Housing sales in China have dropped nearly 10% over last year, and construction starts are down nearly 25%, despite nationwide easing of government restrictions on home buying and lending. The sluggish sector has left many wondering if China’s real estate market slowdown will end with a crash.
“I think that the property crash is underway,” said Anne Stevenson-Yang, research director at J-Capital in Beijing. “Once you lose the consumer’s confidence that there’s going to be price appreciation, then you can’t recover it.”
Stevenson-Yang’s team recently surveyed hundreds of properties in 44 cities throughout China. They found discounts as high as 40% on properties in all but one of those cities. In twelve of the cities they surveyed, developers were offering to finance or forgive down-payments on homes to get around a rule requiring buyers to put 30% down on a home purchase.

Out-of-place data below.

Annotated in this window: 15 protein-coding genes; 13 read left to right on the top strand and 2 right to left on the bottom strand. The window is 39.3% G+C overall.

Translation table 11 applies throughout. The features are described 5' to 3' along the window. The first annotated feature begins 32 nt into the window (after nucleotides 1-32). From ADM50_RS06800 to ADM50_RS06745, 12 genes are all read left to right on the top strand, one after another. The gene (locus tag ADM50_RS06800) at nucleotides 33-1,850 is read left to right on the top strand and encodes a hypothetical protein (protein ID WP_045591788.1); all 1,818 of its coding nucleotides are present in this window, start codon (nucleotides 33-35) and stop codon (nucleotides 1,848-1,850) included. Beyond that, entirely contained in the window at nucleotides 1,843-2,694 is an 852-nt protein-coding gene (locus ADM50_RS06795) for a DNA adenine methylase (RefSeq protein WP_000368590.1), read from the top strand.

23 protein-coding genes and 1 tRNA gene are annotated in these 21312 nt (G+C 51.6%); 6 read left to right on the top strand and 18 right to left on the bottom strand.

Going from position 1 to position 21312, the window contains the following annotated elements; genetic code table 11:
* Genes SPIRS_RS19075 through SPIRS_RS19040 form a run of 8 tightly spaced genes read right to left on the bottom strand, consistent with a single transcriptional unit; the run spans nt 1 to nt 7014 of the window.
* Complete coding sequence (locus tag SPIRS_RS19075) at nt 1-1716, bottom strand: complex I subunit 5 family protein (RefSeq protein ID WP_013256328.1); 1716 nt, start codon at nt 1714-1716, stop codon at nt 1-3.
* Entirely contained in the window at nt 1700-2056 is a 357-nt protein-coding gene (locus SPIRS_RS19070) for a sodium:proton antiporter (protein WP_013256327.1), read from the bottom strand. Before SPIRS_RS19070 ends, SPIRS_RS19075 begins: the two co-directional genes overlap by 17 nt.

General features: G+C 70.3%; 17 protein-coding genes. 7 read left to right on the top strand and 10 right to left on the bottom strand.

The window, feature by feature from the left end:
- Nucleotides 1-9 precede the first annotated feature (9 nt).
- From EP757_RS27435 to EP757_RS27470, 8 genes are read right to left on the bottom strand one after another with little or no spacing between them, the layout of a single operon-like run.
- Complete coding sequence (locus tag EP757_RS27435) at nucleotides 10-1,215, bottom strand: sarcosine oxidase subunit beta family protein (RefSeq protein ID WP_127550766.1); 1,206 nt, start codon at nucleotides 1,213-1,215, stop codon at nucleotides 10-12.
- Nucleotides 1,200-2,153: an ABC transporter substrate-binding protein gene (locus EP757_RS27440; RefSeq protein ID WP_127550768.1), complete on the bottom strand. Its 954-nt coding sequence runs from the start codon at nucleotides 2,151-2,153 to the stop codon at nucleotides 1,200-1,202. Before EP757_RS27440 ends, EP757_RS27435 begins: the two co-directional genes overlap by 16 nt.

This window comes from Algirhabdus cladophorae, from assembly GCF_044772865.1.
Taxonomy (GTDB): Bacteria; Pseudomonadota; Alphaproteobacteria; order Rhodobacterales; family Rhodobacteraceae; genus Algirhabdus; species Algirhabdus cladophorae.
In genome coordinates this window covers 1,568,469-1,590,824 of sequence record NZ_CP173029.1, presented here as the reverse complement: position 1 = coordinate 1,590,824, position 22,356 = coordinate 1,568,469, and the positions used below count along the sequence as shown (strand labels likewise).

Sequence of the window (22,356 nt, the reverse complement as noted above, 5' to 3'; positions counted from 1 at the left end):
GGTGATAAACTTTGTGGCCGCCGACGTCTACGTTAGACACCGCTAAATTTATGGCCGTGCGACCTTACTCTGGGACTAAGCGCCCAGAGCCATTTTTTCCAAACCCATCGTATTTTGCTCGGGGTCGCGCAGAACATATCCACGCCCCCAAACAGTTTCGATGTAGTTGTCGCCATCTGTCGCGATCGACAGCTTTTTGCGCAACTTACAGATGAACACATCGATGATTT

“So now the developers in these cities will basically write a contract that says ‘this guy already paid me 30%,’ and then give that to the bank in order to induce it to lend, when really they haven’t paid it at all,” said Stevenson-Yang.
In a country where many people buy property more as an investment rather than a place to live, economists say the threat of a property crash will mean a downturn in China’s consumer spending and will have a ripple effect throughout the world’s second-largest economy.
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